There is an interesting detail in the press release that followed the last Council of Cardinals, held in the Vatican on December 13, 14, and 15. For the first time, the text of the release does not refer to the Praedicate Evangelium, the text of the reform of the Curia, which has been the main topic of discussion since the establishment of the Council.

A signal? Possibly. In fact, for at least a couple of months, there have been rumors that the reform of the Curia will be ready by mid-December. Thus, it seems to be a clear signal that the Pope meets the group of cardinals who (in theory) should assist him in governing the universal Church, and talks with them “about the political and health situation,” the pandemic and the synodal path with the external report of Cardinal Mario Grech.

When could the text of the reform of the Curia be published? The announcement may take place precisely on December 23, in the canonical greeting speech of Pope Francis to the Curia. All the clues point to that date but without any certainty.

After the announcement of the reform, Pope Francis could provide for the appointments of new prefects and then convene the consistory expected since November, which could be announced as early as January 2, the day after the World Day of Peace.

What will the reform of the Curia be like? Many of the contents of the reform have already been anticipated by the decisions of Pope Francis: some dicasteries are already merged, others will be, while the Pope is already applying in many cases the norm that calls for people not to remain for more than ten years in a high-level Vatican post, before returning to the diocese.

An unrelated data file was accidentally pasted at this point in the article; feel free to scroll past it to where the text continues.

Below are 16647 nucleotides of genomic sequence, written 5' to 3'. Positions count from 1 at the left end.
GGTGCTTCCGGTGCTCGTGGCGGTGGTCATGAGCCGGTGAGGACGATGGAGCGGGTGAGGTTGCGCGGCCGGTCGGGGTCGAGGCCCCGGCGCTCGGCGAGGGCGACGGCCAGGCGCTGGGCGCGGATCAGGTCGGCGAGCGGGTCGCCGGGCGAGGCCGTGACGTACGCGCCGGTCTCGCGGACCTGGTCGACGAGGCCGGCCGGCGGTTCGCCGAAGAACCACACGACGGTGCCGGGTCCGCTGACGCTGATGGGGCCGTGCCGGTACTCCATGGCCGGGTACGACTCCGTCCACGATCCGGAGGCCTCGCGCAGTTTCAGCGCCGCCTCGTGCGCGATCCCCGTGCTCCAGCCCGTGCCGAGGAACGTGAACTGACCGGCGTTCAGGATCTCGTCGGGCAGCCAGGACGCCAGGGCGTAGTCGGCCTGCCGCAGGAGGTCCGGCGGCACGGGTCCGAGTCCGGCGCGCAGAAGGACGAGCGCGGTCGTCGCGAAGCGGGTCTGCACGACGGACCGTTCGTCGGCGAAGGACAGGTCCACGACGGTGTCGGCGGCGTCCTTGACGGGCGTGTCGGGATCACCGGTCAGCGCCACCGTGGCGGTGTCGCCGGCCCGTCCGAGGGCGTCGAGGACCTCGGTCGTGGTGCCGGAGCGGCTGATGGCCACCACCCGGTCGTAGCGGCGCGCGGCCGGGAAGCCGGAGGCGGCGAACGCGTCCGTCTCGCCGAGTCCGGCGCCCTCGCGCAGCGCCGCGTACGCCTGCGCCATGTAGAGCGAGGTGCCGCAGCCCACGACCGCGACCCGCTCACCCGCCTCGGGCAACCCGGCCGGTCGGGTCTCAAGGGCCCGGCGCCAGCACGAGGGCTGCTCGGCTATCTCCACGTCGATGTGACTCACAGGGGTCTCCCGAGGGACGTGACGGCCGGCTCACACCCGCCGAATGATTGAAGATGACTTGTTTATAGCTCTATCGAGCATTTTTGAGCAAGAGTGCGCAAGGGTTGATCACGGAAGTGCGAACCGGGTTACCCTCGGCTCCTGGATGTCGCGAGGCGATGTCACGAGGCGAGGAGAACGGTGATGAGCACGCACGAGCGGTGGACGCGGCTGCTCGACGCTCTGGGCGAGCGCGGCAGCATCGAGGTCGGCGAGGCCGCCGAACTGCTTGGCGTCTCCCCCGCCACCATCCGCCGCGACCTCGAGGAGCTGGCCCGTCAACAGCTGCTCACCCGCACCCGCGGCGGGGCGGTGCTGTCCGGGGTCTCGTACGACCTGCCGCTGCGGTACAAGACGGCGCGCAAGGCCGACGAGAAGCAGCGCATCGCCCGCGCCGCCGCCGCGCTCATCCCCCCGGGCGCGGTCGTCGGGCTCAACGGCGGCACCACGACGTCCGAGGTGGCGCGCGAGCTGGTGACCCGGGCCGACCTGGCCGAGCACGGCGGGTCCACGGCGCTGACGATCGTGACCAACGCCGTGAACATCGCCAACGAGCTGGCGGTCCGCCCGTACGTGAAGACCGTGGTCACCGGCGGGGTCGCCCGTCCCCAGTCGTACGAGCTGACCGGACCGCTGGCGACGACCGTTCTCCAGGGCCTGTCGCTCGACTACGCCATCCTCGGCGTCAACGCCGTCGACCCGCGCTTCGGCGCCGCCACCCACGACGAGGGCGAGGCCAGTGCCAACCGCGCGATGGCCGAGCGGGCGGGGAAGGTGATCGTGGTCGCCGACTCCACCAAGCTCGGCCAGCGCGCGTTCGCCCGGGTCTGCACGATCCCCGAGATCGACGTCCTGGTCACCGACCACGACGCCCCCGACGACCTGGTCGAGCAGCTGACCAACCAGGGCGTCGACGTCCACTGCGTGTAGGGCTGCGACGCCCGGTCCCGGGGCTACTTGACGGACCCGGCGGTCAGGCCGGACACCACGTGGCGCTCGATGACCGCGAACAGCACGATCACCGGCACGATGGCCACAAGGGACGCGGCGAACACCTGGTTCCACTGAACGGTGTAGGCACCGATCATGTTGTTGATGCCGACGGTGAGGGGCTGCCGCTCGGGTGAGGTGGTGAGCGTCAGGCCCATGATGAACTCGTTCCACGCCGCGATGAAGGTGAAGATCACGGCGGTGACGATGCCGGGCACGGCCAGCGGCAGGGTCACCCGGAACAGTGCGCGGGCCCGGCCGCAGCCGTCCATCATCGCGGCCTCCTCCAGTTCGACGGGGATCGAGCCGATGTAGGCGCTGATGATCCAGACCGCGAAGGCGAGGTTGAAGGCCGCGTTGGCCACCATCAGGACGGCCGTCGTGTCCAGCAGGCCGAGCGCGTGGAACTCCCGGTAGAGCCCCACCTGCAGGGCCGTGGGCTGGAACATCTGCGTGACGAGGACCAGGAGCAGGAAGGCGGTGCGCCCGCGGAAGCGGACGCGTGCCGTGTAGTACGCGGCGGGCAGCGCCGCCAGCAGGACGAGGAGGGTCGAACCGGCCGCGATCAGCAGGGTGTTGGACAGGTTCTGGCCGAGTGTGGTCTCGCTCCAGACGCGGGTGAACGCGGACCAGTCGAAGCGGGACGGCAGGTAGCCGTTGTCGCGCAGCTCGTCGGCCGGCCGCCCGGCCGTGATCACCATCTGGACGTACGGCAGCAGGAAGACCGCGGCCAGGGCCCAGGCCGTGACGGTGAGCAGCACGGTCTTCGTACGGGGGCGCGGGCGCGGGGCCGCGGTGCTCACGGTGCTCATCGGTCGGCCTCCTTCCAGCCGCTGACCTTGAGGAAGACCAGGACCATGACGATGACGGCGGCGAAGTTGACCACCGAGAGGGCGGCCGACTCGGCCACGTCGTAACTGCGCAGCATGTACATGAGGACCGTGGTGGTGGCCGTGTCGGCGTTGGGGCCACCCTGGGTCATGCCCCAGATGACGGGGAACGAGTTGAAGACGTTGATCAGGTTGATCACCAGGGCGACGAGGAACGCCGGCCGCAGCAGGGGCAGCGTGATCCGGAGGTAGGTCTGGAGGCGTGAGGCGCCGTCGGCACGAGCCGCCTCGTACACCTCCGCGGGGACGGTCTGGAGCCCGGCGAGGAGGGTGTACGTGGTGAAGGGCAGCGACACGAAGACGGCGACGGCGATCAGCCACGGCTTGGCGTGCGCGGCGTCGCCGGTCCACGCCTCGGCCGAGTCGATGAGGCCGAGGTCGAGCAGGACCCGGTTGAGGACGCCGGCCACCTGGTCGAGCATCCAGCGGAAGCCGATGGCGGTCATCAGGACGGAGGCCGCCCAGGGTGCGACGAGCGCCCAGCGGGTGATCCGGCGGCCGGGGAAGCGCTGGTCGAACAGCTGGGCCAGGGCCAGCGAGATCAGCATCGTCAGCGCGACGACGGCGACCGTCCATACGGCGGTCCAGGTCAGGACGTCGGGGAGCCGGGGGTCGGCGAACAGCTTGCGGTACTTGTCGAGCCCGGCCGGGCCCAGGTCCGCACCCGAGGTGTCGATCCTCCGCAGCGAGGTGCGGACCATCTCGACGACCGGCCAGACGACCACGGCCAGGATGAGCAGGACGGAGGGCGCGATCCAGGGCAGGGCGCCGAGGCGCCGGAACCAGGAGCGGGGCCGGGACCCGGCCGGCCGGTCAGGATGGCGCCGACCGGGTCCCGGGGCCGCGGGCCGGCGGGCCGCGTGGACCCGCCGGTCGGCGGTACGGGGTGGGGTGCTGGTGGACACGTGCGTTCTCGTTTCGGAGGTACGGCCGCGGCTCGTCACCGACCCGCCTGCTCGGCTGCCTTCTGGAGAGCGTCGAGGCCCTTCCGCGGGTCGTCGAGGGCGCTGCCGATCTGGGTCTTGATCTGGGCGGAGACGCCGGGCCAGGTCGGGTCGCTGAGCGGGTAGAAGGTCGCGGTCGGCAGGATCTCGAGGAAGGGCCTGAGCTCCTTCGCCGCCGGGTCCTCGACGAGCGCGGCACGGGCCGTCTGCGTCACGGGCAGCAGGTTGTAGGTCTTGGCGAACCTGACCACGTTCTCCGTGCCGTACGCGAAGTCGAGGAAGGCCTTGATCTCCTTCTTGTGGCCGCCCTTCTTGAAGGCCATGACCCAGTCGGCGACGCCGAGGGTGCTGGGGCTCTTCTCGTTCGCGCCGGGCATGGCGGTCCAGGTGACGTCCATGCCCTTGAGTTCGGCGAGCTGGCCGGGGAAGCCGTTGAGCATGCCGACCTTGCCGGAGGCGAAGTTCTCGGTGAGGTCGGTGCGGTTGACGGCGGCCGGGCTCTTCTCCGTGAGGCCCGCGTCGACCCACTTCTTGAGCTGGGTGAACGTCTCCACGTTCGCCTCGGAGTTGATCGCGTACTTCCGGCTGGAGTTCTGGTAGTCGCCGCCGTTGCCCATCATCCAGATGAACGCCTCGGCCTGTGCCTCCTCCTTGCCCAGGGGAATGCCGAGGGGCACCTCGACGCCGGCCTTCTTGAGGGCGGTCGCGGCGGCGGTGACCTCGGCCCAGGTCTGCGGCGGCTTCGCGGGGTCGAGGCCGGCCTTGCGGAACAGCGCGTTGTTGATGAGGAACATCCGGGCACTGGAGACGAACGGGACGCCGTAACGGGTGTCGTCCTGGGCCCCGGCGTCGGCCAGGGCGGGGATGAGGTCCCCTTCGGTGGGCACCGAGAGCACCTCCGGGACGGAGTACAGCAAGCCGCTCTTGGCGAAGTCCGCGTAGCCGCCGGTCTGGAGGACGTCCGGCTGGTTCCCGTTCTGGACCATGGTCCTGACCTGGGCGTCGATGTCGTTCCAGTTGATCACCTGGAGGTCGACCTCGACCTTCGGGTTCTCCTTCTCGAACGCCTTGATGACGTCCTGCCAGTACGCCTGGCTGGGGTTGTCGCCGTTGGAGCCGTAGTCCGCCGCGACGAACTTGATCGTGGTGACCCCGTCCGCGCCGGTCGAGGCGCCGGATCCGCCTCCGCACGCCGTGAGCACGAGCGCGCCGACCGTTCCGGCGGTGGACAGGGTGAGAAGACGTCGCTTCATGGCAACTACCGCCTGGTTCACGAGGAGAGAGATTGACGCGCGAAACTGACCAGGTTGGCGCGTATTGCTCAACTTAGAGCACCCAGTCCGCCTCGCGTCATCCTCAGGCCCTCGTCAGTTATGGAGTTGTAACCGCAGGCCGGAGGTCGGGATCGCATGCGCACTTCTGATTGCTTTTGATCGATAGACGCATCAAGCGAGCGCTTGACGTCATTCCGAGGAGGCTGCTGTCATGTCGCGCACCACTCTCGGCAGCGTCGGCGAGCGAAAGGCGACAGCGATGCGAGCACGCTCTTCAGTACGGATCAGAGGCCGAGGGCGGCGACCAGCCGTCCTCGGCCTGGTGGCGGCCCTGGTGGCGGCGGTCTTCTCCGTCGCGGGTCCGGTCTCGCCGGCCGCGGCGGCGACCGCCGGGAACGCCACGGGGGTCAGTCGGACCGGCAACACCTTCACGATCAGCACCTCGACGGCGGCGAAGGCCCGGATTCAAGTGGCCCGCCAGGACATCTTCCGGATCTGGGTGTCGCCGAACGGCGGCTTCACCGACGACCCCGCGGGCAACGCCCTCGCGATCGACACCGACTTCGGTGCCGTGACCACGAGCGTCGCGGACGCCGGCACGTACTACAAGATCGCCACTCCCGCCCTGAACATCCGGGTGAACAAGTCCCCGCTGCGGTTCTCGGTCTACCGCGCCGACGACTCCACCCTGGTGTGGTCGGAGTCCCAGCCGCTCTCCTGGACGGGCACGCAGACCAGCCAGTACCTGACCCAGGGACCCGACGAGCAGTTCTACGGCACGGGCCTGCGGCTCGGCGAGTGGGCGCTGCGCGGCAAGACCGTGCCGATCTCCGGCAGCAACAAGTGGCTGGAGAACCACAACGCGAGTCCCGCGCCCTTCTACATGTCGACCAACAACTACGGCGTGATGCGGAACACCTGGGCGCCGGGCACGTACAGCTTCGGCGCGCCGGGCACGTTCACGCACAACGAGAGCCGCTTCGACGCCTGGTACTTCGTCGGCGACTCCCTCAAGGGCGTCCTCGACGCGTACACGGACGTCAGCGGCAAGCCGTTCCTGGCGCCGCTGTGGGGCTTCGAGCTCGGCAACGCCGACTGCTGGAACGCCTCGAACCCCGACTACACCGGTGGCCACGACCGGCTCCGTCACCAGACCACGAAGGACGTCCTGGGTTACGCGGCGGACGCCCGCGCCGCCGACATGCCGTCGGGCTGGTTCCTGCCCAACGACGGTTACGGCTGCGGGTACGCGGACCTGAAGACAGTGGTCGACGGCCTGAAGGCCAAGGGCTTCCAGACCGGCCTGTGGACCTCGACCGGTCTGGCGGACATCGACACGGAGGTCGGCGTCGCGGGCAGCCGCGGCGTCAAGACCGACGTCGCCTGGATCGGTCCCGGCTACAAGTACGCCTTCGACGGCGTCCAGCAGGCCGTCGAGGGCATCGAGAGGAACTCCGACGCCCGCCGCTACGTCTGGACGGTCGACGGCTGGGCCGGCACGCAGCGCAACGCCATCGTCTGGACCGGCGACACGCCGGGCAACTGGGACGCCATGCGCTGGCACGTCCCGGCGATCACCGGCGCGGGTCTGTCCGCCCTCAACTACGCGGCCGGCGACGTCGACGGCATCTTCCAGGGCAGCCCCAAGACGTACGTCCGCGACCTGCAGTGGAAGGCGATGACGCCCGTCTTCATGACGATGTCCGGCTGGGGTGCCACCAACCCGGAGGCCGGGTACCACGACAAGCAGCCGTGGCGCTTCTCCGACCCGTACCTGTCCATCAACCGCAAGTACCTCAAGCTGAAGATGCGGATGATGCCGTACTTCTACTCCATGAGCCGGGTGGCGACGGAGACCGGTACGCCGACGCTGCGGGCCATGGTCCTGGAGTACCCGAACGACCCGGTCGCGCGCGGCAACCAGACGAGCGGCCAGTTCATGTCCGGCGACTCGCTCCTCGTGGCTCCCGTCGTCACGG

When the Pope wants to start changing things, he generally adopts the method of commissions and commissioners.

In the beginning, there were commissions for economic and administrative activities of the Holy See (COSEA) and that for the Institute for the Works of Religion (CRIOR), with the goal of starting a reform of the Vatican finances.

This reform of the Vatican finances went on by trial and error, and above all, it created a climate of division that is still present today. Pope Francis endorsed decisions, then backtracked, then resumed old arrangements, in a continuous back and forth that created uncertainty. Those who now hold the reins of Vatican finances are acting outside the reforms, while an ongoing process in the Vatican, rather than cleaning up, seems to give rise to new questions.

However, this year, Pope Francis wanted to signal that there would be changes in the Congregations. 

Thus, before appointing the new prefects (sometimes just two days earlier), the Pope had appointed an apostolic visitor for the Congregation for Divine Worship, the Congregation for the Clergy, and later even a group to control the work of the Dicastery for Promoting Integral Human Development, whose prefect, Cardinal Peter Turkson, seems ready to step down by December, 31.

The dicastery for the Integral Human Development found itself amid a small earthquake when the assistant secretary, Monsignor Zampini, suddenly left, and the other secretary, Father Bruno Duffé, left one year before the end of his term. It is said that now the Pope also wants the resignations of all the leaders of the dicastery, but these are only rumors. They reveal, however, how the situation is considered critical.